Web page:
Avoiding Solitude During Sobriety

Recovering from an addiction is a difficult enough challenge on its own but it’s especially hard on introverted or shy personalities. It can sometimes be social anxiety that initially leads to alcohol or drug abuse in an attempt to become more amiable by suppressing inhibitions.

But a reliance on chemicals to get through social situations often makes matters worse. When in recovery, social anxiety might return when the help of friends and family is most needed. However, learning to overcome solitary tendencies in a natural way will give a loner what they need to get through recovery.

avoiding solitude during sobriety

Introverted vs. Shy

It may be supposed that introverted behavior and shyness are synonymous but they do refer to very different things. Shyness is a tendency to be uncomfortable in certain situations around people. Shy people may be anxious about first impressions or situations where they have to leave their comfort zones.

Generally, a person who is shy would like to engage socially but is too uncomfortable or afraid to do so.  Shyness can be characterized by the conscious avoidance of people, being quite even when they might want to speak up, worrying a lot about what others think of them, and becoming embarrassed easily.

On the other hand, an introvert has a personality trait that shapes how they choose to engage the world. An introvert my prefer time spent alone over time spent in a group.

They typically don’t actively seek to avoid people; instead they just genuinely enjoy spending their free time in solitary activities like reading or painting for example. Where shyness can be overcome, introverted tendencies are part of a person and can cause more problems if forced out.

There are a lot of benefits with connecting to a network of family and friends when going through addiction recovery. You gain accountability, which means there is someone else besides yourself that is making sure you stay on the straight and narrow and you also gain support when things get difficult.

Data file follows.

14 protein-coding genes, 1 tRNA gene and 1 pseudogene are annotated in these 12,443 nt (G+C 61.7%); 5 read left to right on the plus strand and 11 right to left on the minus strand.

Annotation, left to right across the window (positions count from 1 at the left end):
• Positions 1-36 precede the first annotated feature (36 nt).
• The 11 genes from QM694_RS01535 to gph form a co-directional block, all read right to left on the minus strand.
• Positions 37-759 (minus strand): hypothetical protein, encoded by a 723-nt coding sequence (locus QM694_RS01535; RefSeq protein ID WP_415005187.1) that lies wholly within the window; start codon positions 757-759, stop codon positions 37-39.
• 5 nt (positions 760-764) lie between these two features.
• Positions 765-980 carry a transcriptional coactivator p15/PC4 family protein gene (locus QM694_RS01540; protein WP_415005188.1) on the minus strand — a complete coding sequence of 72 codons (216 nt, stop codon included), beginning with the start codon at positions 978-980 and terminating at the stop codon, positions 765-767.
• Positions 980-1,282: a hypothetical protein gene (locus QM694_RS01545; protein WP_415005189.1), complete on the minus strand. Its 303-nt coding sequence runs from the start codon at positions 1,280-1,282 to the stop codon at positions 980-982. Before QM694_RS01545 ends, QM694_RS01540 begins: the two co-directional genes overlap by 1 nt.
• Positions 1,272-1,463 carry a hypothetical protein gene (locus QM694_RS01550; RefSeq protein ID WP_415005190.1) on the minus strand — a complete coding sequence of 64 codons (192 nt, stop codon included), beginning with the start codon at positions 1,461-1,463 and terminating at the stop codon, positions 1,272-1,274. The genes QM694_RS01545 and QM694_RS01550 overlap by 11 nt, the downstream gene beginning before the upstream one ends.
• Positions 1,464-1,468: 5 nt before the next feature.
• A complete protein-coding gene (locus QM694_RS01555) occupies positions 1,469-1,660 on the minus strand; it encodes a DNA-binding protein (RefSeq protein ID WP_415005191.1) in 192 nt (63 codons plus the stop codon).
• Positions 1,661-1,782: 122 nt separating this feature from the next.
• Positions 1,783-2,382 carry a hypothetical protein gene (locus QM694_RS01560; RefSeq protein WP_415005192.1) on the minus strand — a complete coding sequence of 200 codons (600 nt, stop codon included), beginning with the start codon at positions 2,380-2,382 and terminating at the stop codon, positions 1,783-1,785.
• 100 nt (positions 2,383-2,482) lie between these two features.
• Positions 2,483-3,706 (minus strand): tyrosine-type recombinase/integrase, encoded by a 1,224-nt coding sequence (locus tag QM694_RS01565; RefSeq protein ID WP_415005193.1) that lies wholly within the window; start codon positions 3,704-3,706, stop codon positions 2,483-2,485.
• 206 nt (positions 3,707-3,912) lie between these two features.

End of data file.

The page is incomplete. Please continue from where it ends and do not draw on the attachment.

Recovery for Shy People

According to Lynne Davis-Tiedemann, Program Director for Ambrosia Treatment Centers, “A recovering addict needs to be aware of their triggers.” In the same way, it helps to identify the causes and triggers of shyness. It is an issue that can be fixed with some self-awareness and strength of will.

This first step is to recognize the cause of your shyness. What causes you to clam up? There are a few different potential reasons that may cause you to become uncomfortable around others:

  • You are concerned with how you look. If you have a poor self-image it can definitely lead to shy tendencies.  A negative view of yourself can sometimes be identified by spending a lot of time thinking about what you wear or look like before and during social encounters. When you are with people you may be conscious of your facial expressions or physical position.
  • You think a lot about your impression on others. If you are more concerned with how your words and actions are perceived by other people this may be the root of your shyness. As an example, when you meet a new person you might be so concerned with making a good first impression that you miss it when they tell you their name.
  • Shyness perpetuated by others. Sometimes when a person acts shy for any given reason in a few situations, people may label you as a shy person. Then you may perceive yourself as shy.

Once you’ve identified the causes, look for specific situations that lead to you feeling anxious just like you would look for your addiction triggers. Is it speaking in front of others, learning new things, or being with others you admire? Make an effort to conquer each specific trigger and cause of your shyness.

Remember that other people probably aren’t looking at you with as much scrutiny as you look at yourself. Focus on others more than you focus on yourself. By being a good listener, you can get out of your own head and turn self-centered thoughts into selflessness.

Recovery for Introverts

As an introvert, your solitude is not so much a problem to overcome as it is a personality trait to accommodate or find a way around. If you generally prefer being on your own but would like the idea of someone looking out for you and helping you along there are paths you can take as well.

Choose quality over quantity. Instead of surrounding yourself with a large network of friends and family, rely on a small group or even an individual that you trust and enjoy being around. If group therapies aren’t for you, try connecting with someone one-on-one.

For whatever reason you might find yourself alone there are reasons you should connect with others during recovery and ways that you can make that happen.

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